The critical role of gender in urban development is not only a women's issue

‘My motivation to work with gender lies in the challenges of my personal journey to discuss the critical role of gender in urban planning and development and that it is not only a women issue.’ 

Carolina Lunetta is an Urban Management Expert and member of the Strategic Urban Planning & Policies specialisation team. With seven years of experience in public and private sector projects and urban management, she has conducted workshops on gender responsiveness in planning as well as the development of spatial plans for municipalities.  She recalls her first job as an urban manager for German development agency GIZ:

‘I supported the Ministry of Land of Cambodia and its local planning departments to make spatial plans and planning processes more gender responsive. Although quite challenging, it opened a new path for my career and allowed me to learn gender mainstreaming from practice.’

Within IHS she participates in research and advisory projects, as well as supporting educational activities within the Master specialisation track. Her areas of expertise are urban planning, urban development, gender, and informal land markets. She discusses the importance of expanding the field of urban development to incorporate more gender responsiveness:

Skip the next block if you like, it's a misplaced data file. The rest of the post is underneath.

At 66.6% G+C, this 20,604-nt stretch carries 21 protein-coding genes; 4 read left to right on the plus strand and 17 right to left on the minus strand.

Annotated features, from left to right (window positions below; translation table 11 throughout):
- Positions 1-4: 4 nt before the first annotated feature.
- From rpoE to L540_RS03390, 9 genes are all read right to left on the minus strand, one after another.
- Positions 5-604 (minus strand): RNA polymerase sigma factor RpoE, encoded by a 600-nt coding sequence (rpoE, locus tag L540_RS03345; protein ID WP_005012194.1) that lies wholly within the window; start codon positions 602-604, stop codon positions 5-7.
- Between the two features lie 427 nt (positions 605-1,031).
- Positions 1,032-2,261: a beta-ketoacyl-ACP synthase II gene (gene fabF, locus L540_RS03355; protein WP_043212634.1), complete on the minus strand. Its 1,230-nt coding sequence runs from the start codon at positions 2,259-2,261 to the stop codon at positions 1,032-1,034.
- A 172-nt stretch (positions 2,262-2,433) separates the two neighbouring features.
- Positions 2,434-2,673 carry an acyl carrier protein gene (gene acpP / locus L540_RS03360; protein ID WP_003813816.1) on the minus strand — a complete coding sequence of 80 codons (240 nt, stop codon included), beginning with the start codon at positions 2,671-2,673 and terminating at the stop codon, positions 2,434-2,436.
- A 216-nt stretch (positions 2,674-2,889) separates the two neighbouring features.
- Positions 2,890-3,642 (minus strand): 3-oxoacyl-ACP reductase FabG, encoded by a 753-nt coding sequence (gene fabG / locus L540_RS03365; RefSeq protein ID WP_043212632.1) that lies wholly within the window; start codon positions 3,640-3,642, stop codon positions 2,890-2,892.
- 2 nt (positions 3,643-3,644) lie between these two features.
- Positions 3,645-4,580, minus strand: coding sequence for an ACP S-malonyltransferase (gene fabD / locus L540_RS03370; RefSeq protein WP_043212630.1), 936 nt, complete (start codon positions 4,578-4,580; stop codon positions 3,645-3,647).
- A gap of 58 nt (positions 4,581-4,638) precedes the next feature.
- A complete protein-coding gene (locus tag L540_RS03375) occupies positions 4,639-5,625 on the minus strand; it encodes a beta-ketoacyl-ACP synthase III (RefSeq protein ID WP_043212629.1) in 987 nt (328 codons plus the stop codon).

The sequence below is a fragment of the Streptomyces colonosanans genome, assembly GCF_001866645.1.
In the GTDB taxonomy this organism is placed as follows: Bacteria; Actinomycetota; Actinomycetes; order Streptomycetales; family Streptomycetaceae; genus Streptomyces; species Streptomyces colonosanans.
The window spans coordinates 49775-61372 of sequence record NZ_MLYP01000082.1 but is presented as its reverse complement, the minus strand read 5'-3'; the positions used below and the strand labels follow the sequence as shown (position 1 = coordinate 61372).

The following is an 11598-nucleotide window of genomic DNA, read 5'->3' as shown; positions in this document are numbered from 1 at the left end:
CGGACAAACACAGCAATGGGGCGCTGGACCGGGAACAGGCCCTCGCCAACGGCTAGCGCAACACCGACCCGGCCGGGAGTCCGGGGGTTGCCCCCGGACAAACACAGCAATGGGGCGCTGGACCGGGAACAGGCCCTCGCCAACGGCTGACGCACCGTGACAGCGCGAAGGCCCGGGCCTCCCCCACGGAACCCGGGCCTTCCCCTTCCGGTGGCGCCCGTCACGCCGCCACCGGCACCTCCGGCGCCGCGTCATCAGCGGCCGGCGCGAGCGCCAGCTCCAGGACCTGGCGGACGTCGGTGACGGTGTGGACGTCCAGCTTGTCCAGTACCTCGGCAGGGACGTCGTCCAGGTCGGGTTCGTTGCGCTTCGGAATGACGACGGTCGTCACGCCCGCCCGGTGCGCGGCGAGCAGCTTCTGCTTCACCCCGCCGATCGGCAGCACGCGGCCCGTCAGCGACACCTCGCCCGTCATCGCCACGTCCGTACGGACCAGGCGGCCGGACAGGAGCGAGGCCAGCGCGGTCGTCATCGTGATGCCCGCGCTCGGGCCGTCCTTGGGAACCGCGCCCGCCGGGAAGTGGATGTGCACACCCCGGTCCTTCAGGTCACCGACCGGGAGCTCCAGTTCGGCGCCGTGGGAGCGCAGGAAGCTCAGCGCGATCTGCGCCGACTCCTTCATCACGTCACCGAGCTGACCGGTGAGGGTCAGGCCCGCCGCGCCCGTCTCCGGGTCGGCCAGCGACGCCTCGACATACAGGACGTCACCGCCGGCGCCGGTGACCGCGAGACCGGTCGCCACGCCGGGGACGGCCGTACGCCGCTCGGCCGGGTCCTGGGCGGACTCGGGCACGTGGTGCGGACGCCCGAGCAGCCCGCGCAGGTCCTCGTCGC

‘Since my first days at IHS, I have included gender in my sessions, research projects, and training courses. It has been a challenging journey. Surprisingly, similar to my experience in Cambodia, there has been some resistance to bringing gender to our work. There are still misconceptions about gender studies, especially in relation to urban development and research.’

Her latest research engages with feminist theory, something she finds especially interesting in informing her work and practice. She discusses her progress in promoting gender more at IHS in the elective course Gender in Urban Development, Practice and Research with Bahar Sakizlioglu and Maartje van Eerd: ‘Implementing this course is a huge step toward bringing more visibility to gender studies in the Urban Management and Development master programme.’ Developing this course has helped inform her own PhD proposal discussing women’s empowerment through social housing projects in Brazil.

Recently, Carolina has been researching complex land markets in Uganda and Somaliland in the FCO funded project ‘Spatial Inequalities in Times of Urban Transitions’ and has coordinated a research project on urban expansion in Mozambique.  Gender will continue to play a crucial role in her work and career. 

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